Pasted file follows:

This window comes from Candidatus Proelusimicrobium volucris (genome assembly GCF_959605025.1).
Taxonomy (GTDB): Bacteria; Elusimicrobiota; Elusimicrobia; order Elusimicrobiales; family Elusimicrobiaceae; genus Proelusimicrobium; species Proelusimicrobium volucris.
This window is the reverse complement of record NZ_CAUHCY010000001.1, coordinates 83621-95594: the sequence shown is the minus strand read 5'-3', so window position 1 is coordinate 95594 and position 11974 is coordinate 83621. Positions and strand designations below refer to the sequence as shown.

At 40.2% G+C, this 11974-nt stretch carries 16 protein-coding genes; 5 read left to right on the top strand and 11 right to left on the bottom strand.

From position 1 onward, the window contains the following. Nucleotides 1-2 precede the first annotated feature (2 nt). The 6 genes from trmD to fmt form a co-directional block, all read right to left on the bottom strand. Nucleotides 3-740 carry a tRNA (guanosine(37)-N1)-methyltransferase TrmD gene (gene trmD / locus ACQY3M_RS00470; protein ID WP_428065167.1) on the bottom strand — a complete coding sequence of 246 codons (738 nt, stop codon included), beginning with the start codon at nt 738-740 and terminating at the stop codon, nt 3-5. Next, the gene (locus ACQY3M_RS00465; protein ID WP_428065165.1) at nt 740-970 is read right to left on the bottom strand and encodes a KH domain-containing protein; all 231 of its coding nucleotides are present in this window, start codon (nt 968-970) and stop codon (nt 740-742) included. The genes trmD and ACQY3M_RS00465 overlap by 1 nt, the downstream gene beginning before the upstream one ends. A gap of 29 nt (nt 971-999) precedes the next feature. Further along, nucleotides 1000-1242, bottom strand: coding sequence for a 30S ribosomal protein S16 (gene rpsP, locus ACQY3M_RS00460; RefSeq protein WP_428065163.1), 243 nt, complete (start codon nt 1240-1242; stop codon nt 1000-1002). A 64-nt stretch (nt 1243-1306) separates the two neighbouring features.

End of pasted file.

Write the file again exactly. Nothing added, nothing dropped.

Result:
This window comes from Candidatus Proelusimicrobium volucris (genome assembly GCF_959605025.1).
Taxonomy (GTDB): Bacteria; Elusimicrobiota; Elusimicrobia; order Elusimicrobiales; family Elusimicrobiaceae; genus Proelusimicrobium; species Proelusimicrobium volucris.
This window is the reverse complement of record NZ_CAUHCY010000001.1, coordinates 83621-95594: the sequence shown is the minus strand read 5'-3', so window position 1 is coordinate 95594 and position 11974 is coordinate 83621. Positions and strand designations below refer to the sequence as shown.

At 40.2% G+C, this 11974-nt stretch carries 16 protein-coding genes; 5 read left to right on the top strand and 11 right to left on the bottom strand.

From position 1 onward, the window contains the following. Nucleotides 1-2 precede the first annotated feature (2 nt). The 6 genes from trmD to fmt form a co-directional block, all read right to left on the bottom strand. Nucleotides 3-740 carry a tRNA (guanosine(37)-N1)-methyltransferase TrmD gene (gene trmD / locus ACQY3M_RS00470; protein ID WP_428065167.1) on the bottom strand — a complete coding sequence of 246 codons (738 nt, stop codon included), beginning with the start codon at nt 738-740 and terminating at the stop codon, nt 3-5. Next, the gene (locus ACQY3M_RS00465; protein ID WP_428065165.1) at nt 740-970 is read right to left on the bottom strand and encodes a KH domain-containing protein; all 231 of its coding nucleotides are present in this window, start codon (nt 968-970) and stop codon (nt 740-742) included. The genes trmD and ACQY3M_RS00465 overlap by 1 nt, the downstream gene beginning before the upstream one ends. A gap of 29 nt (nt 971-999) precedes the next feature. Further along, nucleotides 1000-1242, bottom strand: coding sequence for a 30S ribosomal protein S16 (gene rpsP, locus ACQY3M_RS00460; RefSeq protein WP_428065163.1), 243 nt, complete (start codon nt 1240-1242; stop codon nt 1000-1002). A 64-nt stretch (nt 1243-1306) separates the two neighbouring features.